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Social distancing, compulsory teleworking and quarantine periods have triggered the use of video conferencing applications and few have been as benefited as Zoom, which has managed to become a very useful solution for companies and individuals due to the simplicity of its interface.
In recent weeks the use of this application has increased 67%. Small companies that were not used to teleworking and educational centers have found in it a free and very useful tool to maintain their activity. Zoom also has features that have proven to be especially useful during the pandemic, such as the ability to use virtual funds instead of showing the addresses of the background parties.
Created in 2011 by a company with the same name (and publicly traded since last year), the app allows up to 100 people to participate in a conference for up to 40 minutes. Paid customers can break these limits, with conferences of up to 1,000 participants and unlimited time.
So far so good. She seems like the perfect candidate for the situation we are experiencing. The problem is that now that it has become a widely used tool, several of the security issues have started to surface and not all of them have an easy solution.
The first is one of the most concerning. Zoom ensures that all your calls are end-to-end encrypted but it is only partially true. Although conversation chats are encrypted between participants, the encryption of video calls is not as secure: it is encrypted, but the company can access them.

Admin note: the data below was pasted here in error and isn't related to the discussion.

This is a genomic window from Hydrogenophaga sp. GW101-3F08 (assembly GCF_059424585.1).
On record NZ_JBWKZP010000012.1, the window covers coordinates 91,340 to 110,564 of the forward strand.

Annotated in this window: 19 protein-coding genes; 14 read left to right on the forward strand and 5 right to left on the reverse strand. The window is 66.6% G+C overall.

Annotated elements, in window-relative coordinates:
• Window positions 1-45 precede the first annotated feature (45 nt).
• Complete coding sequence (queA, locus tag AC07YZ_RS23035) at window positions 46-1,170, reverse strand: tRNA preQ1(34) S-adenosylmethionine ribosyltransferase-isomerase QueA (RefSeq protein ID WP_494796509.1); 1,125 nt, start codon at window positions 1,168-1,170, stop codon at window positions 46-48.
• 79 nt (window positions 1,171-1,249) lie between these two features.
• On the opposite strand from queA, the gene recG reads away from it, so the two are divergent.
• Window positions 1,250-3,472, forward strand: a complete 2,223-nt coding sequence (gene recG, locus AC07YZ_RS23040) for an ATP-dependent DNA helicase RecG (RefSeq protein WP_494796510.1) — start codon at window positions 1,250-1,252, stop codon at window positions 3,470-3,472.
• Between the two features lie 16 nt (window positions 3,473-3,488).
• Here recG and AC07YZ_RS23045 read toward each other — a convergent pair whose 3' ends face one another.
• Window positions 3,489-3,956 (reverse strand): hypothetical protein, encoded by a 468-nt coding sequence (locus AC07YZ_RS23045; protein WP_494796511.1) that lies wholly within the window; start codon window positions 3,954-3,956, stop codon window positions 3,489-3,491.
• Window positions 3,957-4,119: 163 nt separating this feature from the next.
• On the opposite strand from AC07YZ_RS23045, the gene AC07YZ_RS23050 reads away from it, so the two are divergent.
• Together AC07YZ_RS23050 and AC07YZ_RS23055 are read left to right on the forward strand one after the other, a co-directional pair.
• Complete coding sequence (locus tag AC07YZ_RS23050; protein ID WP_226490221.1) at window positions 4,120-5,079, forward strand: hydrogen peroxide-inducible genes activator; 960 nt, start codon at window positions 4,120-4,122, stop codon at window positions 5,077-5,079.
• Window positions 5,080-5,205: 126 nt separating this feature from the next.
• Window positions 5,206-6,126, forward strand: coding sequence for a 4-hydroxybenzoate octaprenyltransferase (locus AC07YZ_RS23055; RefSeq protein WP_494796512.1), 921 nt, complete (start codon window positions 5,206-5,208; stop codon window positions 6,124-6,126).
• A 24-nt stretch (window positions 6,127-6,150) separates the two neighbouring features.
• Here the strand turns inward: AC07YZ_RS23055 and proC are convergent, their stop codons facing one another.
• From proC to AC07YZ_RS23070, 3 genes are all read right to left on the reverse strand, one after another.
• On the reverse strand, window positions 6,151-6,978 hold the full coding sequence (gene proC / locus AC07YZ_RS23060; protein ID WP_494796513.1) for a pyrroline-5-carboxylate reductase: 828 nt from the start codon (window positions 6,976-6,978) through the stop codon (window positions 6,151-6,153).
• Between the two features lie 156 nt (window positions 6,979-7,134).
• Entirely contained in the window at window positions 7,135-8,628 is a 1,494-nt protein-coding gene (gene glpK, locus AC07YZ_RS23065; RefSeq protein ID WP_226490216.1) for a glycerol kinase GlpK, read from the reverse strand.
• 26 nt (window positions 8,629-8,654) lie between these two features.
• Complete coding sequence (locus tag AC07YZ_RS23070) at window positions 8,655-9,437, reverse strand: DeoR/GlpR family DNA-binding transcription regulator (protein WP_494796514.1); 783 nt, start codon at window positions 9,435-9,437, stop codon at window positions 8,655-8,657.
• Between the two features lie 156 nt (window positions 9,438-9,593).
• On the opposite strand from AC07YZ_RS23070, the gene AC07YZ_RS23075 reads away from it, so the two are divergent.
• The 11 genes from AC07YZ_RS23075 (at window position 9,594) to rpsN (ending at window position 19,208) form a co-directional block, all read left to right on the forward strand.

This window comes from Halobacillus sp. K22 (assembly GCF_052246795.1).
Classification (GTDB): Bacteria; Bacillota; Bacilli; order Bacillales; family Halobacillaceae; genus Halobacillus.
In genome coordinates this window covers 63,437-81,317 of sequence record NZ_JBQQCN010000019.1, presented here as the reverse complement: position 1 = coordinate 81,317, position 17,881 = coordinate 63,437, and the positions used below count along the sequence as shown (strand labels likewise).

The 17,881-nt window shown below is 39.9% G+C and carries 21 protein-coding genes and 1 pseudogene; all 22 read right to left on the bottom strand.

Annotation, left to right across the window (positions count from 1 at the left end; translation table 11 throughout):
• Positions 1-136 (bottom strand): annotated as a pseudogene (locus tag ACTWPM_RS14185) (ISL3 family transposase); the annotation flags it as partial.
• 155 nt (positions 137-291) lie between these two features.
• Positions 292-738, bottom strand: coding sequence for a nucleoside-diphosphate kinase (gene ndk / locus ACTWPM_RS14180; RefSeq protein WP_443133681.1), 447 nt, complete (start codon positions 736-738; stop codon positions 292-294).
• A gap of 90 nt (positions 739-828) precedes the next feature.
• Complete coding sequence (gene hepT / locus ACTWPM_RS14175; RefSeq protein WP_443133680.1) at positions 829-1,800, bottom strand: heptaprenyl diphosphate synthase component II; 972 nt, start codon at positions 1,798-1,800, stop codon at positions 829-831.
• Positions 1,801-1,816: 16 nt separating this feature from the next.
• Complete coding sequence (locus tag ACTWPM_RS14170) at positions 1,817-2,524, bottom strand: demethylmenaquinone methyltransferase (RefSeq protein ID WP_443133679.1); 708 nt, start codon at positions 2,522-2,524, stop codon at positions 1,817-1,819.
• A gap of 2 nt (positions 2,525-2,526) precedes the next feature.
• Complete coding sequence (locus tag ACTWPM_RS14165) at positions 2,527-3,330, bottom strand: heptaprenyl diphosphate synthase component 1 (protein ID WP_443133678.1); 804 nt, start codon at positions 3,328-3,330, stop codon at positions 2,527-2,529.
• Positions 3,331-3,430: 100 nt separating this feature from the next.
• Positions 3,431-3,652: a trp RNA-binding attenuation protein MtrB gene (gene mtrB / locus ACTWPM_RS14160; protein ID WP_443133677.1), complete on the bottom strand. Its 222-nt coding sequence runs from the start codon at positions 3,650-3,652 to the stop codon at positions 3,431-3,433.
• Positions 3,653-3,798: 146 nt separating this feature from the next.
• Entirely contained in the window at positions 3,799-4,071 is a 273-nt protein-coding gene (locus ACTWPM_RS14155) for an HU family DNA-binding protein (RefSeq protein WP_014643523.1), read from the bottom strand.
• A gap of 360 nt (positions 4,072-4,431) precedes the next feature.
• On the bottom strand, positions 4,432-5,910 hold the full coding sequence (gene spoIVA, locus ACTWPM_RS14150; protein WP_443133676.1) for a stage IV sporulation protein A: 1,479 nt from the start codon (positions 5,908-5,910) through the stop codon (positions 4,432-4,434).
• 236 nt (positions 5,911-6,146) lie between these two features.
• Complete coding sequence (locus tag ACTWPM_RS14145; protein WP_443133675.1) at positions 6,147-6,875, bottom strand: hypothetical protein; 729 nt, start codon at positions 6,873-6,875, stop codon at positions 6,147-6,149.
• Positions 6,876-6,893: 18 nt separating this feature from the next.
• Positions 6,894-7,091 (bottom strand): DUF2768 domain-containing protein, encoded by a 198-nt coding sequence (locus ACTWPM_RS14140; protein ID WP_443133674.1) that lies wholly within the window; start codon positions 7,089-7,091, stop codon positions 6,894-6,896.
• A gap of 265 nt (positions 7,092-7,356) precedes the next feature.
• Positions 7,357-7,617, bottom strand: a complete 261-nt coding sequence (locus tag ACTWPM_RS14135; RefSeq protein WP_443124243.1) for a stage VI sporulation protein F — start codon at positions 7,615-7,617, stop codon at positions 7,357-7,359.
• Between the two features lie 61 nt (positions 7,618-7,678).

Zoom has also admitted that an oversight in the design of the app allowed Facebook to know the user's private data. The app offered the option of identifying yourself through a Facebook account, a common option in many apps that facilitates the entry of new users, but that allows the social network to collect more data on user activity.
Zoom's problem is that even when users didn't identify themselves using this feature , some of the data could end up in the hands of Facebook. The company has corrected this ruling, but several affected users have started a class action lawsuit against the company.
A third problem is that last January the algorithm that generates the random codes that identify the calls is known, and that they serve to invite other participants. This has given rise to a phenomenon known as 'Zoombombing', in which one or more people sneak into conferences for which they have no invitation and fill the chat with pornographic or Nazi-themed images. There is a simple solution to the problem of adding a password to join the meeting, but not all organizers activate it.
Sudden interest in the tool has begun to worry certain sectors of the US government. New York State Attorney General Laetitia James has sent an official statement to the company to clarify what its privacy practices are and what steps it is taking to improve them, especially regarding the use of the tool by minors.
In the state of Virginia, several public schools that used the tool to continue classes electronically have decided to abandon the app. The U.S. Army it has also banned its use for official business. The app, however, remains a favorite of many work teams, even those who work with sensitive information. British Prime Minister Boris Johnson has used it, for example, in recent weeks to coordinate his cabinet to respond to the coronavirus crisis, even though his Defense Ministry advises against using it.
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